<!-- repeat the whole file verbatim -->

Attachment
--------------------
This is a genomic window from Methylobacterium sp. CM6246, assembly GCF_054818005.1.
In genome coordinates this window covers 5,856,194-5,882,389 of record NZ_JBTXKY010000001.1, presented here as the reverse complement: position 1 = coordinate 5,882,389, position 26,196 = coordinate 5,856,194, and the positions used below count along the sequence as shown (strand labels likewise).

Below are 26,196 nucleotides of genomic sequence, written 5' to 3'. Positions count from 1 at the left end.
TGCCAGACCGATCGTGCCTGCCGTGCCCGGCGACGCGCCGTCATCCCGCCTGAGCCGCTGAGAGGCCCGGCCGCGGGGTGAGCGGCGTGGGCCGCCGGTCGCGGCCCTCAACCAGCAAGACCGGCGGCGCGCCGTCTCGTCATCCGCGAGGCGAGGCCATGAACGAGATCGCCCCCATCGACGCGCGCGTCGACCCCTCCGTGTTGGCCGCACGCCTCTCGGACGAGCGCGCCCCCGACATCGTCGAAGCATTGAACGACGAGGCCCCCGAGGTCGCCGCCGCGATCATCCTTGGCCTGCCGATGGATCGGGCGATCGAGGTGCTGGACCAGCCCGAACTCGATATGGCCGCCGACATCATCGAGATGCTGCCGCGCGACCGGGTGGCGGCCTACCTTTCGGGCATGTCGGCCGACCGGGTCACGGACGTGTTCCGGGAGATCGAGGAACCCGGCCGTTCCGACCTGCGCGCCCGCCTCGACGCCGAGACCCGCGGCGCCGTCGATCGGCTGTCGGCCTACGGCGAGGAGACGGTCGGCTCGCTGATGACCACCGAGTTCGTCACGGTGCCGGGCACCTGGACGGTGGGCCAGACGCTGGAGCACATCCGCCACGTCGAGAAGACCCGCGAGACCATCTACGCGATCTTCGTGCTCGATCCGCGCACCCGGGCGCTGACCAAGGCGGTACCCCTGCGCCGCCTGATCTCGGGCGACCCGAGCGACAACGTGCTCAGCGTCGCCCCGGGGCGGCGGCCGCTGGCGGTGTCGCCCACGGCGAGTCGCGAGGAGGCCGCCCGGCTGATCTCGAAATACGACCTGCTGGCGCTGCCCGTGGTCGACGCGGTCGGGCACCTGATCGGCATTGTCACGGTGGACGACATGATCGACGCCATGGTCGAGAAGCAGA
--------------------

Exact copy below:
This is a genomic window from Methylobacterium sp. CM6246, assembly GCF_054818005.1.
In genome coordinates this window covers 5,856,194-5,882,389 of record NZ_JBTXKY010000001.1, presented here as the reverse complement: position 1 = coordinate 5,882,389, position 26,196 = coordinate 5,856,194, and the positions used below count along the sequence as shown (strand labels likewise).

Below are 26,196 nucleotides of genomic sequence, written 5' to 3'. Positions count from 1 at the left end.
TGCCAGACCGATCGTGCCTGCCGTGCCCGGCGACGCGCCGTCATCCCGCCTGAGCCGCTGAGAGGCCCGGCCGCGGGGTGAGCGGCGTGGGCCGCCGGTCGCGGCCCTCAACCAGCAAGACCGGCGGCGCGCCGTCTCGTCATCCGCGAGGCGAGGCCATGAACGAGATCGCCCCCATCGACGCGCGCGTCGACCCCTCCGTGTTGGCCGCACGCCTCTCGGACGAGCGCGCCCCCGACATCGTCGAAGCATTGAACGACGAGGCCCCCGAGGTCGCCGCCGCGATCATCCTTGGCCTGCCGATGGATCGGGCGATCGAGGTGCTGGACCAGCCCGAACTCGATATGGCCGCCGACATCATCGAGATGCTGCCGCGCGACCGGGTGGCGGCCTACCTTTCGGGCATGTCGGCCGACCGGGTCACGGACGTGTTCCGGGAGATCGAGGAACCCGGCCGTTCCGACCTGCGCGCCCGCCTCGACGCCGAGACCCGCGGCGCCGTCGATCGGCTGTCGGCCTACGGCGAGGAGACGGTCGGCTCGCTGATGACCACCGAGTTCGTCACGGTGCCGGGCACCTGGACGGTGGGCCAGACGCTGGAGCACATCCGCCACGTCGAGAAGACCCGCGAGACCATCTACGCGATCTTCGTGCTCGATCCGCGCACCCGGGCGCTGACCAAGGCGGTACCCCTGCGCCGCCTGATCTCGGGCGACCCGAGCGACAACGTGCTCAGCGTCGCCCCGGGGCGGCGGCCGCTGGCGGTGTCGCCCACGGCGAGTCGCGAGGAGGCCGCCCGGCTGATCTCGAAATACGACCTGCTGGCGCTGCCCGTGGTCGACGCGGTCGGGCACCTGATCGGCATTGTCACGGTGGACGACATGATCGACGCCATGGTCGAGAAGCAGA